He said: "Cyclists don't want cycle routes. The best thing is the general road network which should be made more suitable."
This is no surprise to those who know anything about Franklin. He claims to speak for cyclists, but he does not. He has not been elected by anyone (except perhaps Cheltenham Cycling Campaign). He has not analysed the opinions of cyclists nationally, and his viewpoint is an extreme one, but one that has exercised a bizarre authority and hold in the UK cycling world over the years. Franklin's views and influence, and what is wrong with them, have been analysed extensively here, here, here, and here (and probably other places that I haven't spotted as well).

Back to the poor cycle facilities of the UK, and how they could be made better. Here is an example from near my house, in the London Borough of Brent.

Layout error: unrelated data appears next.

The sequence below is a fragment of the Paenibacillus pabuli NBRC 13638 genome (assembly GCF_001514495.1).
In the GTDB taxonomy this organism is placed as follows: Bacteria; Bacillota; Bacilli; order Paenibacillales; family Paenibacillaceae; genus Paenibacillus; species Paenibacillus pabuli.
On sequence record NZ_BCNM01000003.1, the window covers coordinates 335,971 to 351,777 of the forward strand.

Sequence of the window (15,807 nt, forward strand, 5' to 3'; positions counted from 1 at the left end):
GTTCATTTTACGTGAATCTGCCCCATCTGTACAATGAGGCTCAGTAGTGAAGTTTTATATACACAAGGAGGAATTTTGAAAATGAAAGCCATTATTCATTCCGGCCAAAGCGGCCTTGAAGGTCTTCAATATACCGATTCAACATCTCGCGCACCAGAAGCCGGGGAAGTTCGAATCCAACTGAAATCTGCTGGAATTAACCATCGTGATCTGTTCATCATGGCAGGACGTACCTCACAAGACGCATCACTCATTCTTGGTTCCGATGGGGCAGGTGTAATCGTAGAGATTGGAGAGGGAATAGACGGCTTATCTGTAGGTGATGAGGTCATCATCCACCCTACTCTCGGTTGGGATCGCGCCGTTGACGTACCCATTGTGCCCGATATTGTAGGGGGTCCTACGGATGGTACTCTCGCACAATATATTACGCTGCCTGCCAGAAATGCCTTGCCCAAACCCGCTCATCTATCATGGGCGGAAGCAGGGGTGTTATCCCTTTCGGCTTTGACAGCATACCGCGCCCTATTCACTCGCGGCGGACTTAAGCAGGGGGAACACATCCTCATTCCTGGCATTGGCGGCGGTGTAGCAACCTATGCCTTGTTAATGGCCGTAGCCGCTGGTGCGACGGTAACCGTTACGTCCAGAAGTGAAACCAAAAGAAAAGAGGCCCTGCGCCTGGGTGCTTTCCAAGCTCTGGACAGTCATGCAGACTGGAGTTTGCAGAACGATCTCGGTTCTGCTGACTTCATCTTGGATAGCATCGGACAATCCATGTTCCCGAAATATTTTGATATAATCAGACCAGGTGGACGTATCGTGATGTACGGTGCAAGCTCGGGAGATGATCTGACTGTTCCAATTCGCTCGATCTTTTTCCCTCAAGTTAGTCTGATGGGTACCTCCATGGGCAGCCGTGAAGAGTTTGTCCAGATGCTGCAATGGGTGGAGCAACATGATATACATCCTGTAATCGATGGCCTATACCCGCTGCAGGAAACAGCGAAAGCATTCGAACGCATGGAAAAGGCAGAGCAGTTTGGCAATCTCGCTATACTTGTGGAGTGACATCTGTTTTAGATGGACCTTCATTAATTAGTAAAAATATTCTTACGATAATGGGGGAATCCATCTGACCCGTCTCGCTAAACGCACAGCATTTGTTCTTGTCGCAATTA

Kingsbury Road, north Brent
Actually, this is quite a good example, by UK standards. It is quite attractively done. It is a decent attempt to re-use an unnecessarily wide stretch of pavement (probably deriving from the filling-in of a service road at some time in the past) in a shopping street by reallocating it to cyclists. It is a reasonable distance from parked car door-opening, it leaves pedestrians with enough space, and trees and necessary street furniture have been usefully retained. Now, this facility did make Warrington Cycle Campaign's Facility of the Month page once, but that was because the phone box seen in the distance here had not, at first, been moved off the track, which it now has.

No, the problem with this bit of cycle infrastructure, as with most in the UK, is that it is too small-scale and incoherent. It is finished almost before it is started. It only runs for a couple of hundred yards, at most, before we meet the famous "Give Way" markings and tactile paving so familiar to all UK cyclists as indicating the limits of each disconnected, unsatisfactory bit of infrastructure. In this case, this is the view looking the other way.

More of the Kingsbury Road cycle track